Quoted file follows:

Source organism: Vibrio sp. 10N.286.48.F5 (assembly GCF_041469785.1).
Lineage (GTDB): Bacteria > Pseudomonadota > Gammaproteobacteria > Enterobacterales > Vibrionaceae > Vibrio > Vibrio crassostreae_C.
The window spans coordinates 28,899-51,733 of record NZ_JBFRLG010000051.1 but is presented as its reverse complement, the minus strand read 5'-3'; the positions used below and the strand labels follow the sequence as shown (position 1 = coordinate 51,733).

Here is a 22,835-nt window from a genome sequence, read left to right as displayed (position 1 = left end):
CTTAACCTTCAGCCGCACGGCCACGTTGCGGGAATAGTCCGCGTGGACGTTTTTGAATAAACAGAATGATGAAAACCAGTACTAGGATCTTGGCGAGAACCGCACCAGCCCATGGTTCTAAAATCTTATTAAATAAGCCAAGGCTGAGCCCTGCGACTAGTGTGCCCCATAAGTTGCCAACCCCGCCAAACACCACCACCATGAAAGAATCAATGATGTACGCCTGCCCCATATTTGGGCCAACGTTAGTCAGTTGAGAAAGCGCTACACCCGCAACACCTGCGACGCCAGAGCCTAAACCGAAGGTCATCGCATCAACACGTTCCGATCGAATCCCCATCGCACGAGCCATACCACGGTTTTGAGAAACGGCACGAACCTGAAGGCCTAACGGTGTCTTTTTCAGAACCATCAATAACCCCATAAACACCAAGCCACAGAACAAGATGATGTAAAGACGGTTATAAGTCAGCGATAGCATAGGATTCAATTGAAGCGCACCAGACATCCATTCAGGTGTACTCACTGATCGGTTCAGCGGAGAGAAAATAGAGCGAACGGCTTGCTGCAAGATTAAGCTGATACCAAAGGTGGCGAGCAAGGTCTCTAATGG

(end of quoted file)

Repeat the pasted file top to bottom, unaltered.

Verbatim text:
Source organism: Vibrio sp. 10N.286.48.F5 (assembly GCF_041469785.1).
Lineage (GTDB): Bacteria > Pseudomonadota > Gammaproteobacteria > Enterobacterales > Vibrionaceae > Vibrio > Vibrio crassostreae_C.
The window spans coordinates 28,899-51,733 of record NZ_JBFRLG010000051.1 but is presented as its reverse complement, the minus strand read 5'-3'; the positions used below and the strand labels follow the sequence as shown (position 1 = coordinate 51,733).

Here is a 22,835-nt window from a genome sequence, read left to right as displayed (position 1 = left end):
CTTAACCTTCAGCCGCACGGCCACGTTGCGGGAATAGTCCGCGTGGACGTTTTTGAATAAACAGAATGATGAAAACCAGTACTAGGATCTTGGCGAGAACCGCACCAGCCCATGGTTCTAAAATCTTATTAAATAAGCCAAGGCTGAGCCCTGCGACTAGTGTGCCCCATAAGTTGCCAACCCCGCCAAACACCACCACCATGAAAGAATCAATGATGTACGCCTGCCCCATATTTGGGCCAACGTTAGTCAGTTGAGAAAGCGCTACACCCGCAACACCTGCGACGCCAGAGCCTAAACCGAAGGTCATCGCATCAACACGTTCCGATCGAATCCCCATCGCACGAGCCATACCACGGTTTTGAGAAACGGCACGAACCTGAAGGCCTAACGGTGTCTTTTTCAGAACCATCAATAACCCCATAAACACCAAGCCACAGAACAAGATGATGTAAAGACGGTTATAAGTCAGCGATAGCATAGGATTCAATTGAAGCGCACCAGACATCCATTCAGGTGTACTCACTGATCGGTTCAGCGGAGAGAAAATAGAGCGAACGGCTTGCTGCAAGATTAAGCTGATACCAAAGGTGGCGAGCAAGGTCTCTAATGG